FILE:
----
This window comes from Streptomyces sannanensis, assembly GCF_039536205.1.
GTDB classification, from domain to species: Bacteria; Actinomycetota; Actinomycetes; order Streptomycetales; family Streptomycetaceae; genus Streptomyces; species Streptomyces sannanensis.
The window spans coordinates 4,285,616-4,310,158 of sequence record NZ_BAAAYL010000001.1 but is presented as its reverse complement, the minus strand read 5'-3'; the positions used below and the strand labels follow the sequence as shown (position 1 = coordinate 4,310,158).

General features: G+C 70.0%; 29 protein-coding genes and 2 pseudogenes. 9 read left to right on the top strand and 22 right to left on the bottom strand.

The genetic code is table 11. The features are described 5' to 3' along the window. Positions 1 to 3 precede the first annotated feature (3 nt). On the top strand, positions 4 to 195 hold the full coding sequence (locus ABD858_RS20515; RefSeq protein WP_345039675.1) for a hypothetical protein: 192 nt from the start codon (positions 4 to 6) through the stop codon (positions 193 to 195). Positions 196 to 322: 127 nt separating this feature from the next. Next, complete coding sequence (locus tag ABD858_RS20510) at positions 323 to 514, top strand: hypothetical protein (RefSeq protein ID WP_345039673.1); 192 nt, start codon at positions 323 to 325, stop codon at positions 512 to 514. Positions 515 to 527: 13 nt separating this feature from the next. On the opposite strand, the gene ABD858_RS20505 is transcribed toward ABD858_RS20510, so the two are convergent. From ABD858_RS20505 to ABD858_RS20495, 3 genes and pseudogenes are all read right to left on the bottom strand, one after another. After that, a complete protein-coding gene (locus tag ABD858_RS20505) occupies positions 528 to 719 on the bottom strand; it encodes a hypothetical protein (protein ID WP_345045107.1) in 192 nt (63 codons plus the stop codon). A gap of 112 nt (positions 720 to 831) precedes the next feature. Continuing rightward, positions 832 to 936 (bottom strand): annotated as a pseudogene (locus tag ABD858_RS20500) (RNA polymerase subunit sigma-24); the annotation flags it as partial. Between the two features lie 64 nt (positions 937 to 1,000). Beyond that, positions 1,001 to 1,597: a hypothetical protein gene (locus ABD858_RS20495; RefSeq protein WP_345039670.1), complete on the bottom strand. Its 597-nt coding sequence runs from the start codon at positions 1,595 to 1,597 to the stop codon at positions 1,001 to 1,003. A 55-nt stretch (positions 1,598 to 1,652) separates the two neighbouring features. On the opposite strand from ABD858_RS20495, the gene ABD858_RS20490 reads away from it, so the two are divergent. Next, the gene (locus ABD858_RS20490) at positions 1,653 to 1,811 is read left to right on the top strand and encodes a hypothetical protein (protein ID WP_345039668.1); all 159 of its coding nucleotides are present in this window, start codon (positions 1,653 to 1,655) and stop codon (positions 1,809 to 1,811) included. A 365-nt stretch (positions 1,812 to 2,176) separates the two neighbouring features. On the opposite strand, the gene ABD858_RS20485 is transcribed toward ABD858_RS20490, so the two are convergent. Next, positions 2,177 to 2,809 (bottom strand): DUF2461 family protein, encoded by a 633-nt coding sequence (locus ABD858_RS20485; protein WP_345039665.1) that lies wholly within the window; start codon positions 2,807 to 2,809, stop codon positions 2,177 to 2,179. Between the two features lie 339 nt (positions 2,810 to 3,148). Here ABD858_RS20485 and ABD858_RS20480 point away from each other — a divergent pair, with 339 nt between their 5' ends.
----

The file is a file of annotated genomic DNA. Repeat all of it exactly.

This window comes from Streptomyces sannanensis, assembly GCF_039536205.1.
GTDB classification, from domain to species: Bacteria; Actinomycetota; Actinomycetes; order Streptomycetales; family Streptomycetaceae; genus Streptomyces; species Streptomyces sannanensis.
The window spans coordinates 4,285,616-4,310,158 of sequence record NZ_BAAAYL010000001.1 but is presented as its reverse complement, the minus strand read 5'-3'; the positions used below and the strand labels follow the sequence as shown (position 1 = coordinate 4,310,158).

General features: G+C 70.0%; 29 protein-coding genes and 2 pseudogenes. 9 read left to right on the top strand and 22 right to left on the bottom strand.

The genetic code is table 11. The features are described 5' to 3' along the window. Positions 1 to 3 precede the first annotated feature (3 nt). On the top strand, positions 4 to 195 hold the full coding sequence (locus ABD858_RS20515; RefSeq protein WP_345039675.1) for a hypothetical protein: 192 nt from the start codon (positions 4 to 6) through the stop codon (positions 193 to 195). Positions 196 to 322: 127 nt separating this feature from the next. Next, complete coding sequence (locus tag ABD858_RS20510) at positions 323 to 514, top strand: hypothetical protein (RefSeq protein ID WP_345039673.1); 192 nt, start codon at positions 323 to 325, stop codon at positions 512 to 514. Positions 515 to 527: 13 nt separating this feature from the next. On the opposite strand, the gene ABD858_RS20505 is transcribed toward ABD858_RS20510, so the two are convergent. From ABD858_RS20505 to ABD858_RS20495, 3 genes and pseudogenes are all read right to left on the bottom strand, one after another. After that, a complete protein-coding gene (locus tag ABD858_RS20505) occupies positions 528 to 719 on the bottom strand; it encodes a hypothetical protein (protein ID WP_345045107.1) in 192 nt (63 codons plus the stop codon). A gap of 112 nt (positions 720 to 831) precedes the next feature. Continuing rightward, positions 832 to 936 (bottom strand): annotated as a pseudogene (locus tag ABD858_RS20500) (RNA polymerase subunit sigma-24); the annotation flags it as partial. Between the two features lie 64 nt (positions 937 to 1,000). Beyond that, positions 1,001 to 1,597: a hypothetical protein gene (locus ABD858_RS20495; RefSeq protein WP_345039670.1), complete on the bottom strand. Its 597-nt coding sequence runs from the start codon at positions 1,595 to 1,597 to the stop codon at positions 1,001 to 1,003. A 55-nt stretch (positions 1,598 to 1,652) separates the two neighbouring features. On the opposite strand from ABD858_RS20495, the gene ABD858_RS20490 reads away from it, so the two are divergent. Next, the gene (locus ABD858_RS20490) at positions 1,653 to 1,811 is read left to right on the top strand and encodes a hypothetical protein (protein ID WP_345039668.1); all 159 of its coding nucleotides are present in this window, start codon (positions 1,653 to 1,655) and stop codon (positions 1,809 to 1,811) included. A 365-nt stretch (positions 1,812 to 2,176) separates the two neighbouring features. On the opposite strand, the gene ABD858_RS20485 is transcribed toward ABD858_RS20490, so the two are convergent. Next, positions 2,177 to 2,809 (bottom strand): DUF2461 family protein, encoded by a 633-nt coding sequence (locus ABD858_RS20485; protein WP_345039665.1) that lies wholly within the window; start codon positions 2,807 to 2,809, stop codon positions 2,177 to 2,179. Between the two features lie 339 nt (positions 2,810 to 3,148). Here ABD858_RS20485 and ABD858_RS20480 point away from each other — a divergent pair, with 339 nt between their 5' ends.